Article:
Want to win a PS4? Go Premium and enter to win our High-Tech Treats giveaway. Enter to Win

x
?
Solved

Not Permitting Terminal Services Logon

Posted on 2008-06-23
12
Medium Priority
?
425 Views
Last Modified: 2012-05-05
Good morning,
Our servers are not letting our users logon via terminal services.  We're running Windows Server 2003 in a terminal services environment.  Administrators can logon.  No other user can.  Where would I address this problem and how.
Thanks for your help.
0
Comment
Question by:cclausen1
[X]
Welcome to Experts Exchange

Add your voice to the tech community where 5M+ people just like you are talking about what matters.

  • Help others & share knowledge
  • Earn cash & points
  • Learn & ask questions
  • 6
  • 5
12 Comments
 
LVL 3

Expert Comment

by:dblake15
ID: 21845209
So your users are trying to RDP in??  If that is the case then you need to make sure that the users are part of the remote desktop users group or in My Computer properties, under the remote tab, you can add the group that you have the users in, with regards to AD.
0
 
LVL 31

Expert Comment

by:Henrik Johansson
ID: 21845771
Normally the users nead to be added to the local group "Remote Desktop Users".
The groups allowed to log on through TS is controlled by the policy "Computer Configuration\Windows Settings\Security Settings\Local Policies\User Rights Assignment\Allow log on through Terminal Services" (default Administrators and Remote Desktop Users).
0
 

Author Comment

by:cclausen1
ID: 21845995
Users are part of the Remote Desktop Users group.  I think a Group Policy was changed affecting this.  Is that possible?
0
Independent Software Vendors: We Want Your Opinion

We value your feedback.

Take our survey and automatically be enter to win anyone of the following:
Yeti Cooler, Amazon eGift Card, and Movie eGift Card!

 
LVL 31

Expert Comment

by:Henrik Johansson
ID: 21846124
Yes, it's the user rights assignment in my previous post that has been changed through GPO or local policy.
Use rsop.msc (Resultant Set Of Policies) to analyze what GPO is setting the policy.
Create a new GPO to set the "...\User Rights\Allow log on through Terminal Services" to allow TS-access for both Administrators and Remote Desktop Users. Link the GPO to the OU containing the TS-server.
0
 

Author Comment

by:cclausen1
ID: 21846608
The policy "Allow logon through Terminal Services" shows only administrators and the option of "adding" or "removing" users is greyed-out for all our servers.
0
 

Author Comment

by:cclausen1
ID: 21846646
I have also enabled the group policy "Allow users to connect remotely using Terminal Services" at the domain and domain controller level.  This has had no effect unfortunately.
0
 
LVL 31

Expert Comment

by:Henrik Johansson
ID: 21846817
The reason for it's grayed out is that a GPO is affecting the server. Run rsop.msc to see what GPO is applying the setting. If you were able to modify the setting, it would be overriden by the GPO.
You nead to modify the GPO (or create a new linked to the OU containing the server) to allow both Administrators and Remote Desktop Users.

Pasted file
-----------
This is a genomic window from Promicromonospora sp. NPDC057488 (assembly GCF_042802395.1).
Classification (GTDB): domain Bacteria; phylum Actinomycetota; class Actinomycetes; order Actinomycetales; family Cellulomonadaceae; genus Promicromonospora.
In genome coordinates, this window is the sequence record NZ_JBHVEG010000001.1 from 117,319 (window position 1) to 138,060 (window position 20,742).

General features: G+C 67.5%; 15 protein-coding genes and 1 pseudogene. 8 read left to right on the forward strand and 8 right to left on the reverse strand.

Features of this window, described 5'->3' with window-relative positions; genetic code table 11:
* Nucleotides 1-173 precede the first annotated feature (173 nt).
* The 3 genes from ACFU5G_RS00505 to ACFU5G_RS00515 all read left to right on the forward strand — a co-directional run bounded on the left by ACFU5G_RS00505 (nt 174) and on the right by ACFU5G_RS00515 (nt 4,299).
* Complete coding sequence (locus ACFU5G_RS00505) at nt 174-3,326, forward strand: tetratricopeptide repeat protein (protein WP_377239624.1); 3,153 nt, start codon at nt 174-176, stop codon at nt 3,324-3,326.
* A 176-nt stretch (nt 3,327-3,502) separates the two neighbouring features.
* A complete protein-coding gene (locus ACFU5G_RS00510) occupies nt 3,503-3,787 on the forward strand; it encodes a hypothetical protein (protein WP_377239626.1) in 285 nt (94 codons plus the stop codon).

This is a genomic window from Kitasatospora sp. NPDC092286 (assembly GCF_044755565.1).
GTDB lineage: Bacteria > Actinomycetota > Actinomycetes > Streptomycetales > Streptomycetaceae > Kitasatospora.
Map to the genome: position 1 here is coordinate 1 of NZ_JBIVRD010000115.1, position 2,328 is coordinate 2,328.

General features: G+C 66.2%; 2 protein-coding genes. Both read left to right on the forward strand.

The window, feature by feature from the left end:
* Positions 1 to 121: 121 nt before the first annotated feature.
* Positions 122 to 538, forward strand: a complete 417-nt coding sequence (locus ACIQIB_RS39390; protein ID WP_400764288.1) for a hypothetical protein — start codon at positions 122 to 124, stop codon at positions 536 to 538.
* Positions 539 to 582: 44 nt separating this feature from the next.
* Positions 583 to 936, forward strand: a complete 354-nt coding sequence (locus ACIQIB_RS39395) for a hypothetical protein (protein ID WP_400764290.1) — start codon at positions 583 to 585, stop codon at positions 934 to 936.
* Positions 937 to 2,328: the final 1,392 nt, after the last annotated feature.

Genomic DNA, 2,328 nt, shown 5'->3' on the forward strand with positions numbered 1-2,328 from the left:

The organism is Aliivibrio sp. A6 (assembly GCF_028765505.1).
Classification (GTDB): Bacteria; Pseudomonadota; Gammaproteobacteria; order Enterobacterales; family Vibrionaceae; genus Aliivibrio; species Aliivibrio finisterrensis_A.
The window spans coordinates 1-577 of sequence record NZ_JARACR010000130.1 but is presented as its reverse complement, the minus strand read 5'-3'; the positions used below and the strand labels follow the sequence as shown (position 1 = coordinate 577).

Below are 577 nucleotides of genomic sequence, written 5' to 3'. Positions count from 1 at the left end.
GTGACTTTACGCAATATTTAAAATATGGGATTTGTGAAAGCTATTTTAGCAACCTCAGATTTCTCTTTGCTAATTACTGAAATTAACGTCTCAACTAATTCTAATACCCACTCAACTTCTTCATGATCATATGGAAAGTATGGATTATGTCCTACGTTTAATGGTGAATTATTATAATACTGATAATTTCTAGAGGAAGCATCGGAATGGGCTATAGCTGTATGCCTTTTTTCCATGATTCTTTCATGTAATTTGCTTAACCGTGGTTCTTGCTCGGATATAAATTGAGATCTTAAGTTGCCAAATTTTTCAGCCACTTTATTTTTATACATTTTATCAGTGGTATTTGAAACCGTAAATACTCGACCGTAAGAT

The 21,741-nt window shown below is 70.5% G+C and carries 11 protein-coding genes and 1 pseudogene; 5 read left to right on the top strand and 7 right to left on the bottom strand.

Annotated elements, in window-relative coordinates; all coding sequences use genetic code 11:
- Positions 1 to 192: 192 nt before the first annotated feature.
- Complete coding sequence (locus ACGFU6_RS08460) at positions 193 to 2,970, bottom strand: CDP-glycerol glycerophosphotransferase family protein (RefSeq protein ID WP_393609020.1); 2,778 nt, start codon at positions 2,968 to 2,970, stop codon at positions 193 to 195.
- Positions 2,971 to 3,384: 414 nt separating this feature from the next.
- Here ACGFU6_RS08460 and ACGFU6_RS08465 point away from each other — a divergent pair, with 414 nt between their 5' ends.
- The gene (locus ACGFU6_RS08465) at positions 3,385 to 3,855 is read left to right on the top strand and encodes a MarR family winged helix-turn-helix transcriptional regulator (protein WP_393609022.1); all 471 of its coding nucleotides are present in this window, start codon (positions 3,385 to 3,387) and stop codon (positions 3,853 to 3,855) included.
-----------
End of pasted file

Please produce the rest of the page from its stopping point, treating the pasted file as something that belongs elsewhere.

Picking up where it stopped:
Your last posts make me wonder if the server also is a DC?
0
 

Author Comment

by:cclausen1
ID: 21846953
A DC is affected, but the two servers running as TSs are the ones we're focused on.  

I ran rsop.msc, but it wasn't evident.  Where would the policy blocking this most likely reside?  Under Users or Computer Config?

Thanks.
0
 
LVL 31

Expert Comment

by:Henrik Johansson
ID: 21847164
User rights assignment is a part of computer configuration.

Computer Configuration\Windows Settings\Security Settings\Local Policies\User Rights Assignment\Allow log on through Terminal Services

rsop.msc is just for analyzing to find out what GPO is configuring the policy setting.

To solve the problem:
Place the TS-servers in their own OU.
Create a new GPO configuring the user right to log on through TS.
Link the GPO to the OU with the TS-servers.
0
 

Author Comment

by:cclausen1
ID: 21847313
Is this done via the Group Policy Management tool?  If local policies are changed via the process you've outlined, will it propogate to all the servers.
0
 
LVL 31

Accepted Solution

by:
Henrik Johansson earned 1000 total points
ID: 21847477
Yes
Local policy has lowest priority and will be overruled if the policy is set through a GPO in the domain.
0
 

Author Closing Comment

by:cclausen1
ID: 31469694
Thanks.
0

Featured Post

What does it mean to be "Always On"?

Is your cloud always on? With an Always On cloud you won't have to worry about downtime for maintenance or software application code updates, ensuring that your bottom line isn't affected.

Question has a verified solution.

If you are experiencing a similar issue, please ask a related question

by Batuhan Cetin Within the dynamic life of an IT administrator, we hold many information in our minds like user names, passwords, IDs, phone numbers, incomes, service tags, bills and the order from our wives to buy milk when coming back to home.…
I've always wanted to allow a user to have a printer no matter where they login. The steps below will show you how to achieve just that. In this Article I'll show how to deploy printers automatically with group policy and then using security fil…
In this video, Percona Solutions Engineer Barrett Chambers discusses some of the basic syntax differences between MySQL and MongoDB. To learn more check out our webinar on MongoDB administration for MySQL DBA: https://www.percona.com/resources/we…
We’ve all felt that sense of false security before—locking down external access to a database or component and feeling like we’ve done all we need to do to secure company data. But that feeling is fleeting. Attacks these days can happen in many w…
Suggested Courses

610 members asked questions and received personalized solutions in the past 7 days.

Join the community of 500,000 technology professionals and ask your questions.

Join & Ask a Question